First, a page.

Dietary Needs and Habits

Distal razorbacks are rush-down predators, crashing into Distal urticators and clumps of polyps with their pointed nosetips and massive heft in the hopes of killing them before their defenses (irritating spines and parasitizing tentacles, respectively) can come into play. Razorbacks hunt either singly or with their sibling group, exploring hollows with their echolocation to see if any polyps or urticators can be found. Polyps are generally swept into the open mouth during a charge and swallowed whole, while urticators might be chewed on over time or shared with siblings. The creatures are also proficient diggers, using their echolocation to detect hollows beneath the ground where windsievers or, during lean times, tubers and roots might be found.   Distal polyps may be the prey of the razorbacks, but they are also the ultimate predator of the razorbacks. A young razorback is almost impervious to Distal Polyp parasitosis due to its speed, armor, and the rate at which its armor regrows during a molt, but old or sick specimens gradually lose these protections. Eventually, a weak enough Distal razorback dives into a nest of Distal polyps to scoop some up for a quick snack - only to become overwhelmed and infested with the polyps itself. Death then comes slowly, with the weakened razorback often lumbering back to its territory - pathogenic passengers in tow - to die closer to its own burrow. If the razorback dies, the polyp colony might puppet it around for awhile to achieve the same effect. In this way, razorbacks have been known to spread Distal polyps to previously uninfested locations.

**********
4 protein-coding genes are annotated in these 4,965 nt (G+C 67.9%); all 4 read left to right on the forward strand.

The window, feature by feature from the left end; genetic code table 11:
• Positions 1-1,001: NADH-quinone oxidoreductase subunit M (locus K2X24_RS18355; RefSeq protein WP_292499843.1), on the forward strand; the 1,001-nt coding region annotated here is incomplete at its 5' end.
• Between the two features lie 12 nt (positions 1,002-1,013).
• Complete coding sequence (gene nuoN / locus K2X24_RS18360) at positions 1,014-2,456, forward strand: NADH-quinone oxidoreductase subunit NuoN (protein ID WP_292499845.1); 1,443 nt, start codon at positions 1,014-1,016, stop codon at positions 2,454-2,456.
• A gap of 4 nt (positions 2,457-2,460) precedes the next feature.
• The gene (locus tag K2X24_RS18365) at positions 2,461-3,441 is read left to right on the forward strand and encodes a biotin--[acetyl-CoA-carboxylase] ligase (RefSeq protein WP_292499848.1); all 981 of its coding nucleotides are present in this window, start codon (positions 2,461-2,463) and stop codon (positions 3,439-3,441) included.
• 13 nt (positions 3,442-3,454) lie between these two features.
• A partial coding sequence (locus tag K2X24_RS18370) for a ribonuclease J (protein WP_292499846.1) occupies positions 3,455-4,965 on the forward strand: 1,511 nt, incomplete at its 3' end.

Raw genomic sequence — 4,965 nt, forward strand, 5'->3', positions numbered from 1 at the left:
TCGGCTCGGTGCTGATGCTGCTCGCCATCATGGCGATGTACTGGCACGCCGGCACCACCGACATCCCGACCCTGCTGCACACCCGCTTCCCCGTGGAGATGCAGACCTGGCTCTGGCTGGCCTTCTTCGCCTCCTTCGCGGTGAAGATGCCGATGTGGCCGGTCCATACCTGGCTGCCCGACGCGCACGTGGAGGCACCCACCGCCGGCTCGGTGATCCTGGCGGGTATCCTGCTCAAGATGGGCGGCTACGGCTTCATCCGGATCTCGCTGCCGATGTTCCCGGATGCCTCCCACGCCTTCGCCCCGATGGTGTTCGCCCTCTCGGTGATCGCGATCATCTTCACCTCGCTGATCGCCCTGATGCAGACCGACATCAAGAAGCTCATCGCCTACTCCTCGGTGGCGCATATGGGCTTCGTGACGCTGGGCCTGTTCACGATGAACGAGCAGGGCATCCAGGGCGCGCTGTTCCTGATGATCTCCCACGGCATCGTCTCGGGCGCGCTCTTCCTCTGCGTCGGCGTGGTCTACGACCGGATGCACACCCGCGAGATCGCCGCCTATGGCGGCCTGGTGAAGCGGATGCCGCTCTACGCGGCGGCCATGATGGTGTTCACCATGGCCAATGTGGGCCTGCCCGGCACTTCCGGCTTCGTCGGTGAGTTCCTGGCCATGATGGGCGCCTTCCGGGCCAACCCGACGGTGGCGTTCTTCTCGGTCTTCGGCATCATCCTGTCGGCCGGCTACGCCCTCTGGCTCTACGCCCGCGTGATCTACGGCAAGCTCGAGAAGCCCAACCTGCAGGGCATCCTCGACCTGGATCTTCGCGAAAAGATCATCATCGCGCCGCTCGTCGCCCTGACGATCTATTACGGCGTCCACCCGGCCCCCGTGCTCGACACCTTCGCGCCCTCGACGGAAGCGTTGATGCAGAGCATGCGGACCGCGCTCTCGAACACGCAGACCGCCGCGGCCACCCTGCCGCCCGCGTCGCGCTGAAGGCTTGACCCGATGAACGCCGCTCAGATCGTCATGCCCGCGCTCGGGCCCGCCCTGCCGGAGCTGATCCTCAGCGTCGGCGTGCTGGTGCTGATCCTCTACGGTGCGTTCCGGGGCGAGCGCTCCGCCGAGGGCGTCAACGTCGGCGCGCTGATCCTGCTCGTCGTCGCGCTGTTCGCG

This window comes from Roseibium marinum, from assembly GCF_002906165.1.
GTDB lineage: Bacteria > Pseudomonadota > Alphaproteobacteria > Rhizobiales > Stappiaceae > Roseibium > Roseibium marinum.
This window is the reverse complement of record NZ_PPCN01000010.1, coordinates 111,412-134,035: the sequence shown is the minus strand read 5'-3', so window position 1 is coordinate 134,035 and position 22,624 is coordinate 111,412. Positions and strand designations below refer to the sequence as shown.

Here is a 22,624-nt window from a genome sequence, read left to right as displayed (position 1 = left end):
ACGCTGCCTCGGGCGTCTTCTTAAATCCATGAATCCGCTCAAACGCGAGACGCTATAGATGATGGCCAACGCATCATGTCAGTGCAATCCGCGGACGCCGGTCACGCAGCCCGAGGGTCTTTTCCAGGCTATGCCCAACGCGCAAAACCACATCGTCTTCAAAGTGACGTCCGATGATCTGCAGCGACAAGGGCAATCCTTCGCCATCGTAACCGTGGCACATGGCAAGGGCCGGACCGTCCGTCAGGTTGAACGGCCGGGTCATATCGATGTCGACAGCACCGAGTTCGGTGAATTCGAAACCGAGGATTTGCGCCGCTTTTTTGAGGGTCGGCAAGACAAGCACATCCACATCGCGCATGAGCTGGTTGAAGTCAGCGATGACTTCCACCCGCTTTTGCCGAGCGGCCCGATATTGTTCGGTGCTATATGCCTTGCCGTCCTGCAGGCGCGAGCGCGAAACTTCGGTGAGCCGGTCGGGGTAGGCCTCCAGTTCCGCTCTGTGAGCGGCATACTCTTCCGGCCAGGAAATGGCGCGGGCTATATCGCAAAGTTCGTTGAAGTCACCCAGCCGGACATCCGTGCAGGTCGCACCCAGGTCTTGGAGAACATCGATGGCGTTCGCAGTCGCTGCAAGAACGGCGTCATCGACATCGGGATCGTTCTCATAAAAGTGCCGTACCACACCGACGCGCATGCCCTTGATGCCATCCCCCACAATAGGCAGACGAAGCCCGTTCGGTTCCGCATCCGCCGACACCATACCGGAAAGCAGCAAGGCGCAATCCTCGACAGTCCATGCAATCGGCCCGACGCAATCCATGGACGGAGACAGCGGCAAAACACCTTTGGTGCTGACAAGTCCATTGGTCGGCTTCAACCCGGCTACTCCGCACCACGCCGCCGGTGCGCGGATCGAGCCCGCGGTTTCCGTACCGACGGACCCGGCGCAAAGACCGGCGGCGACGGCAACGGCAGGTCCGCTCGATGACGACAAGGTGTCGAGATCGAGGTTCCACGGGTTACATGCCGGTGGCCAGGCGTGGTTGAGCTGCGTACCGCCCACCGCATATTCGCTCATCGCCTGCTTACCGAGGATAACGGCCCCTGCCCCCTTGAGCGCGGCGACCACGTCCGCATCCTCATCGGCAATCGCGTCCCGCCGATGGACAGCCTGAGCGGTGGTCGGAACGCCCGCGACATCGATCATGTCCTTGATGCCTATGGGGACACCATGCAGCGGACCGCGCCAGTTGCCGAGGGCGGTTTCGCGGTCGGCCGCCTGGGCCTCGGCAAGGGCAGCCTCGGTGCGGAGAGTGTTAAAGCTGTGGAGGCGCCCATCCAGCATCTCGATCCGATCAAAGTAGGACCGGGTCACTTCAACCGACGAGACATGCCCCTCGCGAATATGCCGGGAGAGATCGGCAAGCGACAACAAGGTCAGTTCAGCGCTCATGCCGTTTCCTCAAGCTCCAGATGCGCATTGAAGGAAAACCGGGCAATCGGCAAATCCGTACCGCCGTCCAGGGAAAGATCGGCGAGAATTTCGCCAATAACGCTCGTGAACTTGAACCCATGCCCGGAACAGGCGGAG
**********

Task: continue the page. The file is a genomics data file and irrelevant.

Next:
Biological Cycle

Distal razorbacks hibernate in the winter as a means of conserving food resources and allowing time for their favored prey - Distal urticators and Distal polyps - to recover in number from the hunting season.

Additional Information

Geographic Origin and Distribution

Distal Razorbacks may be found throughout the Distal Tesseract, though they tend to prefer even terrain close to running water and the habitats of their preferred prey.

Average Intelligence

Distal razorbacks possess a degree of low cunning. Vale Verdial researchers have compared them to bears in terms of their habits and degree of intelligence, though the comparison between those two creatures only goes so far. While Distal razorbacks are a significant hazard to research teams due to their nature as agressive, territorial predators, the creatures are not known to hunt humanoids in the manner of terrestrial predators, instead preferring to rush interlopers in the hopes of a quick snack.

Perception and Sensory Capabilities

A Distal razorback can see, but its visual acuity is rather poor. Instead, the creature relies on echolocation. The razorback releases loud infrasound bellows which bounce off of the terrain and potential targets. Tympanic membranes spread throughout the creatures body, including several within the mouth itself behind protective baffling flaps, allow the Distal razorback to pick out targets in complete darkness or even in underground burrows after it unleashes a roar.

Average Height
Average Weight
300 lbs
Average Length
Geographic Distribution

Cover image: by BCGR_Wurth